The Senate Republicans’ unified opposition is, for the second time this week, forcing Democrats to recalibrate their strategy for trying to pass their major legislative priorities.
Driving the news: Senate Majority Leader Chuck Schumer wants to hold a vote to pass a $10 billion coronavirus relief package. Republicans won’t allow it without a prior vote on blocking a repeal of the Title 42 immigration ban.
On Monday, the GOP wall forced Democrats to decouple the COVID-19 relief package from a nearly $40 billion Ukraine aid bill.
In a twist, the Republican approach may also offer an exit strategy not just for the administration but vulnerable Democrats up for re-election.
If successful, it would maintain Title 42 — something some administration officials and senators support — past its planned May 23 repeal.It also would give Senate Democrats in border states — particularly those like Mark Kelly of Arizona — a chance to vote against lifting the ban.That would play well with many of their primary and general election voters.
Why it matters: A united front is nothing new for the Republican minority.
But nearly 18 months into Joe Biden’s presidency, it’s shaping his successes and failures as much as any internal disagreements by Democrats in the 50-50 Senate.
The backstory: Republicans have made clear they don’t plan to vote in favor of coronavirus aid unless they also get a vote on an amendment stopping the White House from rescinding Title 42, a Trump-era immigration ban rooted in controlling the coronavirus.
There are now several options Democrats are considering, Axios has learned, but the clock is ticking before May 23.
Between the lines: The decision to separate the COVID-19 funding from the Ukraine bill was vital to its passing but left the fate of coronavirus aid in even more peril.
The administration says the extra money is needed to maintain testing and vaccination regimens in the face of climbing case counts and potential new COVID-19 variants.While initially opposed to the Republican demand, Democratic lawmakers — including those in leadership — are warming to the idea, Politico first reported.
But there are two big problems with allowing such a vote:
1. There’s a good chance the amendment passes and successfully unravels the administration’s plans.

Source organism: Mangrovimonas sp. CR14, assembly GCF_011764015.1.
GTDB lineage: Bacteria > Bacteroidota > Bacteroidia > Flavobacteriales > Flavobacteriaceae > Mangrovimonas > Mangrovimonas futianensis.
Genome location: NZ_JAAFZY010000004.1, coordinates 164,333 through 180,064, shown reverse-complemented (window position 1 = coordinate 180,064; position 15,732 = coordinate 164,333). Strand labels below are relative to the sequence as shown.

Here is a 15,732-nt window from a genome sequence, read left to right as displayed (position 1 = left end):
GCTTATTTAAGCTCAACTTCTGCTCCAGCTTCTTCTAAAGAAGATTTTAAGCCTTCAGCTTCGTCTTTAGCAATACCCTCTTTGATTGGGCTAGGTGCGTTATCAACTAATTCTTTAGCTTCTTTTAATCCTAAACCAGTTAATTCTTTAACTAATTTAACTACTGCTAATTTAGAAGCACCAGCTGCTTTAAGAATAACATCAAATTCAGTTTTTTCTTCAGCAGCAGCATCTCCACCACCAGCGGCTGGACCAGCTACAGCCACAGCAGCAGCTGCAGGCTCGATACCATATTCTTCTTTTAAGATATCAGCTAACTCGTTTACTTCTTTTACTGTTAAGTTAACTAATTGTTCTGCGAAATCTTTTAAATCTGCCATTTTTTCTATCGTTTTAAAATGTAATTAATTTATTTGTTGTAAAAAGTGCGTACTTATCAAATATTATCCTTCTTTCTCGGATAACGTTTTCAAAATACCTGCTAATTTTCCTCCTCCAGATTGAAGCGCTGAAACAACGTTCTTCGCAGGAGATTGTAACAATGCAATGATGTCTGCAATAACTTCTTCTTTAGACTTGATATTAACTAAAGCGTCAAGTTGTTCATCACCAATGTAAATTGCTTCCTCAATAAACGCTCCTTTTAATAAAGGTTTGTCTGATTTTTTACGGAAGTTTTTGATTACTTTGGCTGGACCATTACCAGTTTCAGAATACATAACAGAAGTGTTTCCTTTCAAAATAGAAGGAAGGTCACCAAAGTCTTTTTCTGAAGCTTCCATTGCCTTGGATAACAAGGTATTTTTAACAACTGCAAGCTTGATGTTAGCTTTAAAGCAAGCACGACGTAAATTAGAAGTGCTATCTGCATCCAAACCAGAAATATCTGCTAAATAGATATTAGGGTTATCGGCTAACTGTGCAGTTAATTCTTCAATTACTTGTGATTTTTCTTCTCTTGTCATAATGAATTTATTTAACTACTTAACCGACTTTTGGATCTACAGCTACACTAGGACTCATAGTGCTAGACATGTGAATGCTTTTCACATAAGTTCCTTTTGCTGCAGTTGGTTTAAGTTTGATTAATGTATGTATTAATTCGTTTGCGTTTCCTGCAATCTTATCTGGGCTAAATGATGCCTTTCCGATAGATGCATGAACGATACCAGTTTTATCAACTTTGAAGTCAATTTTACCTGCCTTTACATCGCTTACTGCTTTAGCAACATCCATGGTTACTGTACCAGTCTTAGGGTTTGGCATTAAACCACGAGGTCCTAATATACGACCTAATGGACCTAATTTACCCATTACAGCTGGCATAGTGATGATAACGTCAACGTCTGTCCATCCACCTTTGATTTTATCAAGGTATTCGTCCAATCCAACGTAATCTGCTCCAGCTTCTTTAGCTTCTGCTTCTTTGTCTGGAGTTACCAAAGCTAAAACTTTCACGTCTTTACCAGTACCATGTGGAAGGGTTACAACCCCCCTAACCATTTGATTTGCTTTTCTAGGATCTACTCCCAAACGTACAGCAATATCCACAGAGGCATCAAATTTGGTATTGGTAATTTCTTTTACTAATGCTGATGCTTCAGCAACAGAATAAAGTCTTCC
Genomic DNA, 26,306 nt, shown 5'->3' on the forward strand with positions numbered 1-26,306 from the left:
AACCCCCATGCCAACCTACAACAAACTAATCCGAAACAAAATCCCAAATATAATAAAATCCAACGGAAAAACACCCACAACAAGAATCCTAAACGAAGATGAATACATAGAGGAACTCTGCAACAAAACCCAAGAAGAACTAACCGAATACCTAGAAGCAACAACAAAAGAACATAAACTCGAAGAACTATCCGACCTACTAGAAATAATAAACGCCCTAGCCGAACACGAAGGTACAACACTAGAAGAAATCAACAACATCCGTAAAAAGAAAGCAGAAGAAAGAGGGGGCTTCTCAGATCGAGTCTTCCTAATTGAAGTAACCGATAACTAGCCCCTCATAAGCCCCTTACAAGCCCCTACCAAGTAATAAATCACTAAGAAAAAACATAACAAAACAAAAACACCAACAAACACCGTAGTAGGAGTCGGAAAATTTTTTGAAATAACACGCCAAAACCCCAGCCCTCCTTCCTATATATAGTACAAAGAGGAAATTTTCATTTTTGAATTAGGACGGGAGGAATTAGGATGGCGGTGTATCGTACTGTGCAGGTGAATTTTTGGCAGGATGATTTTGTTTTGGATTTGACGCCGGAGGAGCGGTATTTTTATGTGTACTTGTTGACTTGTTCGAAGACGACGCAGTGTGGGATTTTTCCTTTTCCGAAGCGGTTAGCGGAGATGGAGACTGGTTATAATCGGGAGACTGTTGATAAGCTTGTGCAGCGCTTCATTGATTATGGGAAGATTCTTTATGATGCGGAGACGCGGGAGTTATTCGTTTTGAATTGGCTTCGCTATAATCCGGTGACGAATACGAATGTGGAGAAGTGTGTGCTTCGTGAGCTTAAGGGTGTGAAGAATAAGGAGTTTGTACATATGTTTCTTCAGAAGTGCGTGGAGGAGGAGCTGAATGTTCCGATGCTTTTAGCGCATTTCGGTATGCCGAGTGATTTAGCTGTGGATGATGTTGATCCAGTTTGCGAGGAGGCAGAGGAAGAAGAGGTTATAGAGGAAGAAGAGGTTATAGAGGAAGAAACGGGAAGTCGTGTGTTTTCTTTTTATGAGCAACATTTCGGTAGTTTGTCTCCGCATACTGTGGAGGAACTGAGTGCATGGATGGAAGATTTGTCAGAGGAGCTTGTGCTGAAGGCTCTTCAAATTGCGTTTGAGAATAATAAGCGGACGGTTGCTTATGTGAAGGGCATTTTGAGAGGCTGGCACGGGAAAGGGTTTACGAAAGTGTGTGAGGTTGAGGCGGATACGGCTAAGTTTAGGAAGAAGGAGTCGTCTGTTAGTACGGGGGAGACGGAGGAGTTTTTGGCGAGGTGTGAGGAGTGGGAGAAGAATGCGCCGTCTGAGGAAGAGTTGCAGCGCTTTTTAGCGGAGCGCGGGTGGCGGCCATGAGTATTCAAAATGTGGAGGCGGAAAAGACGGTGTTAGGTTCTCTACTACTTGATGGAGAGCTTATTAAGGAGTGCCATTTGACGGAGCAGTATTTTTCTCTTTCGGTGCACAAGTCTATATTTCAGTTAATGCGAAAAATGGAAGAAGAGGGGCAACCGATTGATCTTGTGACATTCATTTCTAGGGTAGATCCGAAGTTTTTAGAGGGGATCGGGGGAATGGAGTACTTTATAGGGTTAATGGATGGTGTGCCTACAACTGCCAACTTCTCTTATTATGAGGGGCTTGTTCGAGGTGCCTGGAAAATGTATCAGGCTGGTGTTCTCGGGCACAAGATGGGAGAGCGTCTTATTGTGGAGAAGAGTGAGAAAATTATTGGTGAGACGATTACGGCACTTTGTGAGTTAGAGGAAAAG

The Center for Disease Control and Prevention’s decision to end Title 42 on May 23 has divided Democrats and even drawn skepticism from within the Biden administration and from Homeland Security Secretary Alejandro Mayorkas himself.The most likely amendment to be paired with the bill is the bipartisan measure introduced by Sens. James Lankford (R-Okla.) and Kyrsten Sinema (D-Ariz.) — first reported by Axios.It already has the support of multiple Democrats.
2. Even if Democrats give in to GOP demands on this and allow a vote on the amendment, it’s unclear whether Republicans would vote to pass the COVID-19 aid bill anyway.
Many members of the GOP conference oppose the bill, arguing, in part, against more federal spending while inflation is reaching new heights. Senate Minority Leader Mitch McConnell said last month the bill “will require several amendments to get across the floor.”Sen. John Barrasso (R-Wyo.), chairman of the Senate GOP conference, would not say whether he’d support the bill regardless of a Title 42 amendment vote.Sen. Kevin Cramer (R-N.D.) told Axios he’d vote to block the repeal of Title 42 but likely wouldn’t vote for the COVID-19 package. “I’m having a hard time understanding why we need any more money for COVID.”
This is a huge concern of Schumer’s.
It also explains why he’s been slow to reveal his strategy.
What we’re hearing: Axios interviewed several lawmakers and their aides — including those in Democratic leadership — on Tuesday, and they laid out several potential options for how this fight may play out.
1. Hold a vote on the Lankford-Sinema proposal, or a similar amendment, and risk its passage.
2. Let the courts decide. A federal judge in Louisiana temporarily blocked the Biden administration from immediately ending the Title 42 restrictions last month.
U.S. District Judge Robert Summerhays has another court hearing scheduled for Friday to consider requests from 21 Republican-led states who filed a lawsuit to prevent the administration from halting the ban. This could impact Congress’ options.
3. Delay a vote until after May 23, when the ban is scheduled to be lifted. But this option wouldn’t prevent lawmakers from insisting on potential action against the Title 42 repeal after the fact.
Schumer insists he has no current game plan, and speculation over what will happen is premature. Schumer argues the House must first pass the COVID-19 bill, then the Senate will proceed with next steps.
Schumer personally opposes the Title 42 ban and wants it to be lifted but has acknowledged the divisions within his caucus.”Our Republican friends should not be blocking COVID legislation. We don’t know what they might throw in the way. We don’t even know if they want to pass it. So, when the House passes it, we will do everything we can to get COVID legislation passed,” Schumer said Tuesday.